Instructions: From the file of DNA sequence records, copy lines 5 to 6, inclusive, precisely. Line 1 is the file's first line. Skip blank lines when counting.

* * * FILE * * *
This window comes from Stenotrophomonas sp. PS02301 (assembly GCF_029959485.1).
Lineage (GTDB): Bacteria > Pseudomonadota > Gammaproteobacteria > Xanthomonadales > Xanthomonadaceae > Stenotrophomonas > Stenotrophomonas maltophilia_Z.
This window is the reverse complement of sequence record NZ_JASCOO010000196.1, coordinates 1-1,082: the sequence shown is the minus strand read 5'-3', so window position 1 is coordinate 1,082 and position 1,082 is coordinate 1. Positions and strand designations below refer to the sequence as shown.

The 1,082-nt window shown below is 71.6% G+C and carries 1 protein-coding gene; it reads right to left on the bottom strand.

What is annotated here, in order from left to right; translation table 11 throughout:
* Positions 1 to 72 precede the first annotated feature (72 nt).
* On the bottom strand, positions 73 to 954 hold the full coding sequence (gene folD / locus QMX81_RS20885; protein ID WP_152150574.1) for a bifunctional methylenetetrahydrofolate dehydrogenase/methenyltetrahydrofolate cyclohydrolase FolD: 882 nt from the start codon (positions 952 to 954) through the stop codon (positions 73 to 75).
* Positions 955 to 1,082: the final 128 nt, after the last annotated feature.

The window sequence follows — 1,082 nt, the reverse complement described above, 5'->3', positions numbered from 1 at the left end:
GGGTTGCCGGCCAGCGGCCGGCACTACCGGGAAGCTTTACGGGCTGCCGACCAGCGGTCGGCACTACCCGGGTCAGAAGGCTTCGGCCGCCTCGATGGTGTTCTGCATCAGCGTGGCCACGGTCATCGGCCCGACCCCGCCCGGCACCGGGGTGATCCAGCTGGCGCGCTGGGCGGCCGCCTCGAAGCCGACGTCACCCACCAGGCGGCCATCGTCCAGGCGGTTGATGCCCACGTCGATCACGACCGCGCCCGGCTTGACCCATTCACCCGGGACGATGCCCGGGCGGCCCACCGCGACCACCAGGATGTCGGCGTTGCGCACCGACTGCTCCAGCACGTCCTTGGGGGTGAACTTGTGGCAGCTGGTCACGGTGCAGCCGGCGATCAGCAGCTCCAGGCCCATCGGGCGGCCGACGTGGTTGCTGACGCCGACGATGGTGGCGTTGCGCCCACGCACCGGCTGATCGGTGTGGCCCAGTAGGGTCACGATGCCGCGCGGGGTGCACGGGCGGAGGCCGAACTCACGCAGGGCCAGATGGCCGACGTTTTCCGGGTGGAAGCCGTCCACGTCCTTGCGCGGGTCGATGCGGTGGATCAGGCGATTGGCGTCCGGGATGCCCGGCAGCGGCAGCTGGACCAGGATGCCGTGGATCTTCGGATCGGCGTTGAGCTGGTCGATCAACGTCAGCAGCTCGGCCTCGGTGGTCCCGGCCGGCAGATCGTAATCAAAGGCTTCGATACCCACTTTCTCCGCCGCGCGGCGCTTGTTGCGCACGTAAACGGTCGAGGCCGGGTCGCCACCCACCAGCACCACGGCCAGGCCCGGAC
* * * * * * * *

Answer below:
What is annotated here, in order from left to right; translation table 11 throughout:
* Positions 1 to 72 precede the first annotated feature (72 nt).